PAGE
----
Early Political Career

1954 - wins a seat in the Georgia House of Representatives. From his first foray into politics Sanders was already focusing on education. Thorough experience and observation he knew that Georgia's system of public education needed significant improvement. (Cook, p. 45).

His most significant accomplishment during that time was securing a college for Augusta. The federal government was going to abandon the Augusta Arsenal. Sanders thought this was a great opportunity to acquire the 72 acre property and develop a college. He made numerous speeches and wrote articles to build public support for the project. He pointed out the educational, economic, and cultural advantages a college would provide and that the state could acquire the property at very little expense. In 1957 The Richmond County Board of Education received a deed to 38 acres of the property, along with 40 buildings. The Augusta Junior College was moved to the property and became Augusta College in 1958. The school was made a four-year institution in 1963 and renamed Augusta State University in 1996.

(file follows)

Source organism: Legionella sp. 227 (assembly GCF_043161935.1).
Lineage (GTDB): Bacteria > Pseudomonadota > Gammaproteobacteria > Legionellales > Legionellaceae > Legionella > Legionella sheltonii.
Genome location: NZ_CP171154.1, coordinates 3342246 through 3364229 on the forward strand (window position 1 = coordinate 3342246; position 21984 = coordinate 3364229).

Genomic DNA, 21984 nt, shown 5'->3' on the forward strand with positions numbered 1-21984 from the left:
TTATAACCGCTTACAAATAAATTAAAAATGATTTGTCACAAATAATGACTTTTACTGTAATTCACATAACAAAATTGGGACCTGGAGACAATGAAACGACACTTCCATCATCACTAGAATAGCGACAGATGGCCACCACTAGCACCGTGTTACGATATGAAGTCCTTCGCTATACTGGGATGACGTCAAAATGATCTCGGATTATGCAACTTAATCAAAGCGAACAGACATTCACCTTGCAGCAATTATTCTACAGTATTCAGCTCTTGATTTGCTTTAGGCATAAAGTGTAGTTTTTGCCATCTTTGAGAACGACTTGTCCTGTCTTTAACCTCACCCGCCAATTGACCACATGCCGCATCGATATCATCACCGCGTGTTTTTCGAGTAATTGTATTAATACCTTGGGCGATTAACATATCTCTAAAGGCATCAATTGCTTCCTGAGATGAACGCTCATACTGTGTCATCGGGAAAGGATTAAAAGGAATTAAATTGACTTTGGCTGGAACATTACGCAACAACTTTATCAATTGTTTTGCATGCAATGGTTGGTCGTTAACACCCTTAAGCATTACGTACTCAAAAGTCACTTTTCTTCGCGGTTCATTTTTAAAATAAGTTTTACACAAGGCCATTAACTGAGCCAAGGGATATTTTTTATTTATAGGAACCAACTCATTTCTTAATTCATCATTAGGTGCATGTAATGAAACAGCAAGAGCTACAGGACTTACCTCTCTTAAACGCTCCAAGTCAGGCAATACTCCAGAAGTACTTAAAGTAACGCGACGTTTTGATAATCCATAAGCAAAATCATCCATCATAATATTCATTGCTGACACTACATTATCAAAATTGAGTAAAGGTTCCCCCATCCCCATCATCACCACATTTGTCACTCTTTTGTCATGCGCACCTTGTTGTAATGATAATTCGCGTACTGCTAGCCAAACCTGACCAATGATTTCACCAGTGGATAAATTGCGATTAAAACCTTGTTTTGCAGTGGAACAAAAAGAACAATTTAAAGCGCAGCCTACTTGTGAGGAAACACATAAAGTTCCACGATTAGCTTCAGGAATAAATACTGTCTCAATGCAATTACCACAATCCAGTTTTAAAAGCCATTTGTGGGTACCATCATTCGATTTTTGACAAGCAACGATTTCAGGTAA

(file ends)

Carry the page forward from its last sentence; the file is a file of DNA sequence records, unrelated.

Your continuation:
1955 - named "Young Man of the Year" by the Augusta Junior Chamber of Commerce, largely for his work in securing the Augusta Arsenal property.

1956 - one of the founders of United States Guaranty Life Insurance Company of Augusta

1956 - becomes state senator from Richmond County, running unopposed. He was soon appointed chair of the Defense and Veterans Affairs Committee.

Sanders led an investigation into the death of a National Guard pilot who crashed his old F-80 fighter. He gained state and national attention when he accused Washington of considering "Georgia boys more expendable" than regular air force personnel. The Defense Department's failure to provide the Guard with safe aircraft made it impossible for the pilots to carry our their mission. "[R]ight now we'd be sitting ducks in case of enemy attack." (Cook p. 48). The Georgia Air National Guard received a fleet of fifty new F84F Thunderstreak jets in 1957.